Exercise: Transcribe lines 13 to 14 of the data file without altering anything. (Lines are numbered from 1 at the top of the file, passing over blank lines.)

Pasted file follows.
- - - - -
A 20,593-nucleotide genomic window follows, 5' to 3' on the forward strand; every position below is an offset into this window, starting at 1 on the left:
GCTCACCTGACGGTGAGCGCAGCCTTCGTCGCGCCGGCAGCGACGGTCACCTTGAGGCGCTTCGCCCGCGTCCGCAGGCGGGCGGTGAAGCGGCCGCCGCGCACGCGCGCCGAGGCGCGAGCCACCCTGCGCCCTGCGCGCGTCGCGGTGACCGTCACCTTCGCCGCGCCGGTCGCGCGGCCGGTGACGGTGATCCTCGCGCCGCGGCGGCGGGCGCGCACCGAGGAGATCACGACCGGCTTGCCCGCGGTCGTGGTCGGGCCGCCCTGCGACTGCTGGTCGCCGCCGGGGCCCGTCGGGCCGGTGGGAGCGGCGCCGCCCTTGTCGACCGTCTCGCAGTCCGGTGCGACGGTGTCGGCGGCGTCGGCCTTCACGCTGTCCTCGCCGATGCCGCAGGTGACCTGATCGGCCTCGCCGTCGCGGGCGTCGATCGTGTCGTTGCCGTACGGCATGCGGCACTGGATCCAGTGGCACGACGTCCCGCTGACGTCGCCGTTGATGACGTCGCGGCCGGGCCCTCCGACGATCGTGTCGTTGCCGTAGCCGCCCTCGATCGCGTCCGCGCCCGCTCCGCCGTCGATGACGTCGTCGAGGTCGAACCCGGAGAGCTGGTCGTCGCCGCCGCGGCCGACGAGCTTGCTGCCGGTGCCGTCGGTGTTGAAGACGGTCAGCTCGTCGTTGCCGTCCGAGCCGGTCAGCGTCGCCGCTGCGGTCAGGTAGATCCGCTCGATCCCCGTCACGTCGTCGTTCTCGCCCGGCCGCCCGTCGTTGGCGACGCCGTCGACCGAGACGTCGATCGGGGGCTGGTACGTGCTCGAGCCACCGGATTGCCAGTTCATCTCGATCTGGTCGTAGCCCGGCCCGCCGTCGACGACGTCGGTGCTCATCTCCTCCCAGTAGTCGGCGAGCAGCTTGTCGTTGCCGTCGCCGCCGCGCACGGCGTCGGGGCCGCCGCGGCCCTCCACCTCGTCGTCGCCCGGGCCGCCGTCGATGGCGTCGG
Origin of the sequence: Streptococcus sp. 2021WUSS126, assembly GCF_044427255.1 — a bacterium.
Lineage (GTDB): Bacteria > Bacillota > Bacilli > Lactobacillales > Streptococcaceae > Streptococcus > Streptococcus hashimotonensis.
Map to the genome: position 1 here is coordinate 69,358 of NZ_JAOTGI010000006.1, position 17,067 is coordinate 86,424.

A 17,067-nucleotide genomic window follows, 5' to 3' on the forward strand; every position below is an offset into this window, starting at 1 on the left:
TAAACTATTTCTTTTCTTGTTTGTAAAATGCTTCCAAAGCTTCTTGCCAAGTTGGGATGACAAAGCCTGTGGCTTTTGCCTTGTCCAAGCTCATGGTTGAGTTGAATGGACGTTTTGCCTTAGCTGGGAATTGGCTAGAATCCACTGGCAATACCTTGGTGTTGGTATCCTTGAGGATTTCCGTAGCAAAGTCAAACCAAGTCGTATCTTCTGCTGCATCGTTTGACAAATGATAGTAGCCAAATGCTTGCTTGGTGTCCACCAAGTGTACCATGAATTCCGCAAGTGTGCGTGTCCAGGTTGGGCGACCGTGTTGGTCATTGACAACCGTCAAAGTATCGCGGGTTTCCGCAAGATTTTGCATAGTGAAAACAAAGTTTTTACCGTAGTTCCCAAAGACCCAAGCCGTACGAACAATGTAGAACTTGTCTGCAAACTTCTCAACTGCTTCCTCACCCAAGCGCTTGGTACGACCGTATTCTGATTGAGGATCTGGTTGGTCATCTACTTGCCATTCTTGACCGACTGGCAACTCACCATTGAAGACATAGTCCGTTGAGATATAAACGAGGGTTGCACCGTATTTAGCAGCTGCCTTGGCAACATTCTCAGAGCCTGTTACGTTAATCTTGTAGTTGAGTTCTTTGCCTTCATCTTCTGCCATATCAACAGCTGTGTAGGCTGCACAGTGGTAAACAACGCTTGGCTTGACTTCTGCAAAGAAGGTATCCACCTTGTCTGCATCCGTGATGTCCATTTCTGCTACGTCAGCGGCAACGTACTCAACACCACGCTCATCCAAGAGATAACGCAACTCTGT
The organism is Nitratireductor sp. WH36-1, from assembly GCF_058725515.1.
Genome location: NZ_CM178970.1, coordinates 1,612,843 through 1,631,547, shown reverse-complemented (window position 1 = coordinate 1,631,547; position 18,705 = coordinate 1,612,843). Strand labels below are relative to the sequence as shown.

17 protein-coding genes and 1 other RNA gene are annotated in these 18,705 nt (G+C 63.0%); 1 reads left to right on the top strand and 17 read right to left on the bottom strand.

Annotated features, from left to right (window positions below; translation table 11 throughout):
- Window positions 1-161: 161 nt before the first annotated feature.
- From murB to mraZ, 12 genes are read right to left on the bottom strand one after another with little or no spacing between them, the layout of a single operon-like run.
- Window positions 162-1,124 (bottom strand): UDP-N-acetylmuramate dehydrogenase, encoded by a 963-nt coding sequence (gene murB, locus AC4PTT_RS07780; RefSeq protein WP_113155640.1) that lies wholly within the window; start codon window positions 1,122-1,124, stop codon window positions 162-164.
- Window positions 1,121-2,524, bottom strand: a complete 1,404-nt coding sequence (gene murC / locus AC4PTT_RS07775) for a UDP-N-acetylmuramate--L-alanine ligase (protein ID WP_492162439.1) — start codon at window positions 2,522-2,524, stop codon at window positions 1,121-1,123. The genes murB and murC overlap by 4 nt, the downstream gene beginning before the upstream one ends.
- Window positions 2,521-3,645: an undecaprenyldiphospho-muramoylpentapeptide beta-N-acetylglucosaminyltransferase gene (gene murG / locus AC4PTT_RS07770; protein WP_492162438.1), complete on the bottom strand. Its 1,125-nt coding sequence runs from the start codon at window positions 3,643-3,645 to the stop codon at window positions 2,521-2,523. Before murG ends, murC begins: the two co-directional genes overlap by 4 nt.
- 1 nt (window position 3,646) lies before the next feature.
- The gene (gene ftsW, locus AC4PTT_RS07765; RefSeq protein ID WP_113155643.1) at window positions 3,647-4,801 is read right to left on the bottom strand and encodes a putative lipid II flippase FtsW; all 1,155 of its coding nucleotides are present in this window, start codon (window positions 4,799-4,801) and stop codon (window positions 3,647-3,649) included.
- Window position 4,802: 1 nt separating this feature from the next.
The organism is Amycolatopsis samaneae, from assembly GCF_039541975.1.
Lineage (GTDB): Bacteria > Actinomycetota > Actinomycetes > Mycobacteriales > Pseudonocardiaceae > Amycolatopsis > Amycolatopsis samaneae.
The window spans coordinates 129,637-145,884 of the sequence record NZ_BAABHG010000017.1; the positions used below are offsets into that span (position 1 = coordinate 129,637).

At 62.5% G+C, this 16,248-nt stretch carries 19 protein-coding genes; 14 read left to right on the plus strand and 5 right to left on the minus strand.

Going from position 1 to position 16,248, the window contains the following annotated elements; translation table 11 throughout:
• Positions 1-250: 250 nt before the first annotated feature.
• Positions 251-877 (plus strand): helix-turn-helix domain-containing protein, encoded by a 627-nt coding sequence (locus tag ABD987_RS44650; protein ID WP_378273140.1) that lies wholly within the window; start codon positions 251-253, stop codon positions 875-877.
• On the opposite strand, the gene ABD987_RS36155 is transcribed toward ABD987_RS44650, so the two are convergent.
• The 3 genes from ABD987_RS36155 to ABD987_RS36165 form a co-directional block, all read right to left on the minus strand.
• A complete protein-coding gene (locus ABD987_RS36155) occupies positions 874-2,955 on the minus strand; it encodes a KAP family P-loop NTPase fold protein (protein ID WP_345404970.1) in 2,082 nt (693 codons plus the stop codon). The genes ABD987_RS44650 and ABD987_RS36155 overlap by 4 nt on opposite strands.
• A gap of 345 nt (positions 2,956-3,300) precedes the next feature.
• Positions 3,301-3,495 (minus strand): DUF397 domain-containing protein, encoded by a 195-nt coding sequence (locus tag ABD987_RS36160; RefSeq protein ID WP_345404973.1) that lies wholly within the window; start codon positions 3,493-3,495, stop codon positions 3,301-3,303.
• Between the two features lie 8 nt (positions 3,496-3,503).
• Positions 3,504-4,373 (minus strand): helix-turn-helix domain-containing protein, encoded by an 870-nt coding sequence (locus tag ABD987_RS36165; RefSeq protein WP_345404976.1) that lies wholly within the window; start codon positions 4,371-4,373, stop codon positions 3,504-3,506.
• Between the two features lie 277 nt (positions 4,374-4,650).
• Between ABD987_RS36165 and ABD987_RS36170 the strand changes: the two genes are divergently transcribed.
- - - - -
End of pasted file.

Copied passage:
- From murB to mraZ, 12 genes are read right to left on the bottom strand one after another with little or no spacing between them, the layout of a single operon-like run.
- Window positions 162-1,124 (bottom strand): UDP-N-acetylmuramate dehydrogenase, encoded by a 963-nt coding sequence (gene murB, locus AC4PTT_RS07780; RefSeq protein WP_113155640.1) that lies wholly within the window; start codon window positions 1,122-1,124, stop codon window positions 162-164.